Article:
As part of the Treaty of Limerick in 1691, the Irish forces of Patrick Sarsfield, who had fought the army of William of Orange to a standstill, were given the option of sailing to France to join the Catholic pretender James Stuart there.
Shortly after Sarsfield signed the Treaty of Limerick, a French fleet arrived with reinforcements and many urged Sarsfield to tear up the Treaty and fight on. This he would not do; having given his word of honor, he kept it.
Believing they had negotiated a treaty that guaranteed the rights of their people, perhaps as many as twenty thousand Irish soldiers sailed with Sarsfield to France. The treaty that Sarsfield had honored would never be honored by the British.
With cruel irony they would tear up the treaty and replace it with the Penal Laws, stripping Irish Catholics of their land, persecuting them for their religion and removing every right of citizenship. On this note of dishonor and betrayal began the saga of "The Wild Geese."
For the next hundred years the French Army would include an Irish Brigade which began with Sarsfield's soldiers, and the men of Justine MacCarthy (Lord Mountcashel) who preceded them, and was then fed by a continual stream of young men from Ireland.
He was a legendary Irish military leader who would inspire his people for generations to come.
"Cuimnidh ar Luimneach agus ar Feall na Sasanach!" -- Remember Limerick and the Saxon Faith (i.e., English betrayal) -- became a battle cry of the Irish Brigade in the service of France.
Though some may have joined foreign armies looking for adventure, others to make a living, many were looking to fight the ancient enemy, England. It has been estimated that as many as half a million or more Irishmen died in the service of France in the century after the Treaty of Limerick. The majority of the recruits came from the counties of Clare, Limerick, Cork, Kerry and Galway.
French ships which arrived on the west coast smuggling in brandy and wine would depart with recruits for the Irish Brigade. In the paper work of the ships, the recruits would be listed as "Wild Geese," thus the origin of the name. In 1745, after France's Irish Brigade was so instrumental in the famous victory over the British at Fontenoy, England's King George II would express a sentiment many British soldiers would have reason to second over the years: "Cursed be the laws which deprive me of such subjects."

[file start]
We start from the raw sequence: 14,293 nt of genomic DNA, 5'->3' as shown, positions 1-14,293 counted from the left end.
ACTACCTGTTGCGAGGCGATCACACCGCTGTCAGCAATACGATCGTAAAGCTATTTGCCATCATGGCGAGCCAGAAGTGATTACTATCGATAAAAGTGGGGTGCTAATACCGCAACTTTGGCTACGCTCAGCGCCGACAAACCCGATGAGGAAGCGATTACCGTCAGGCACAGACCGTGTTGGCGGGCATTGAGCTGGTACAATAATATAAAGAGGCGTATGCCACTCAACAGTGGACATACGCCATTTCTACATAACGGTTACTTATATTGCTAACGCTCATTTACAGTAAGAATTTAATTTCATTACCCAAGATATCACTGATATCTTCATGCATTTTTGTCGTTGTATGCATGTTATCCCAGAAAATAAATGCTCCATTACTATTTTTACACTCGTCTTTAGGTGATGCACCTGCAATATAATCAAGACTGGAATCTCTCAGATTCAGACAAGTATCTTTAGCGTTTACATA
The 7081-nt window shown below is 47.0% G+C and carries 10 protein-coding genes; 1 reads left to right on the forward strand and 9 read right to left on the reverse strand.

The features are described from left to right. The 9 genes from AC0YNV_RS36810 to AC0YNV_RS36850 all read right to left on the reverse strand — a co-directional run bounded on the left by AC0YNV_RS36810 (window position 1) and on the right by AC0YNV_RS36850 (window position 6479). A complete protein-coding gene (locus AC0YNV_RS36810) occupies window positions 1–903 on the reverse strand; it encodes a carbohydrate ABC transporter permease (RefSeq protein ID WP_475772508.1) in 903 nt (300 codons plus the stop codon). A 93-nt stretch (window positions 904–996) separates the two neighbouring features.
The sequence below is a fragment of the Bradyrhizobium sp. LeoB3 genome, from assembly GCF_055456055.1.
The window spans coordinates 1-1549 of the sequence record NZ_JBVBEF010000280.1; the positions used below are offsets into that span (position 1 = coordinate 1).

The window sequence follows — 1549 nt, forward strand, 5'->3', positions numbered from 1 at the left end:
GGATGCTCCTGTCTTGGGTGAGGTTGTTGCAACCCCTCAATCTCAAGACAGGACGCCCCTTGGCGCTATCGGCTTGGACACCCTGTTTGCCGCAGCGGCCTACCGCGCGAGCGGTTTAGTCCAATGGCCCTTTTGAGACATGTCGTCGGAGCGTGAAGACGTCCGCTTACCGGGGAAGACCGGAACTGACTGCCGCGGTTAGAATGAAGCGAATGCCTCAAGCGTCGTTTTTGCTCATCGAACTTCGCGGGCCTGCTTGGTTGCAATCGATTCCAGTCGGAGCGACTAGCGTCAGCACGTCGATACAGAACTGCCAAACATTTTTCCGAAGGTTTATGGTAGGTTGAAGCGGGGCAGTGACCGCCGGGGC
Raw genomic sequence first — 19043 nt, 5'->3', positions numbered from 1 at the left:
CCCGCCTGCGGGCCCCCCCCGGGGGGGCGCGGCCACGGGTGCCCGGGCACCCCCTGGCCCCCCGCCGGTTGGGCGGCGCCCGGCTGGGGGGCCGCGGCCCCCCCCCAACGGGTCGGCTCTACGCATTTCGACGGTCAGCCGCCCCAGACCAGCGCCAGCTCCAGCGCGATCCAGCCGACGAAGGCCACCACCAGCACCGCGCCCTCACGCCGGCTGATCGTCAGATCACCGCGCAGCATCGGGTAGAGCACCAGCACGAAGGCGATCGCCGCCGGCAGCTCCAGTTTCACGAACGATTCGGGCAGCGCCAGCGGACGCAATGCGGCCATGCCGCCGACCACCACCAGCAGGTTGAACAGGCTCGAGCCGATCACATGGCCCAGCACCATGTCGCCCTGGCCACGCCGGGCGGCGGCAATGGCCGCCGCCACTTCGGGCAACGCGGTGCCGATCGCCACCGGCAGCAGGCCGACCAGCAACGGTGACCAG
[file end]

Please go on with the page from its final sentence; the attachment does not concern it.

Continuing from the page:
Though the term "Wild Geese" is usually used for the men of the France's Irish Brigade, France was not the only destination of these "Wild Geese." Many went to Spain, where Irishmen had actually been serving for many years in great numbers, forming a number of regiments in the Spanish army. Irishmen served in the armies of Austria, Russian, Poland and the various German kingdoms.
Many of the "Wild Geese" rose to prominence in the armies of Europe. George Brown of the Austrian army was made a Field Marshal by Emperor Charles IV and 11 different men named Walsh became Field Marshals or generals there. Francis Maurice Lacy was a Field Marshal in the Austrian and Russian armies and many reached high commands in France and Spain. A McMahon became Minister of War and President of France. These "Wild Geese" fought in battles all over Europe and the world through the years.
In South America, Bernardo O'Higgins became the Liberator of Chile and Admiral William Brown, from Mayo, became the Father of the Argentine Navy. Members of the Irish Brigade of France served as Marines with John Paul Jones on the "Bonhomme Richard" and others were at Yorktown with Rochambeau. The Hibernia regiment of Spain fought the English at Pensacola, Florida in 1781. And many thousands of Irishmen were already here in America, 17 of them rose to be generals in the Revolutionary army, no less "Wild Geese." than the others, fighting in great numbers to do in America what they and their fathers could not do in Ireland: Throw off the oppressive yoke of England.
Rea more on The Wild Geese website here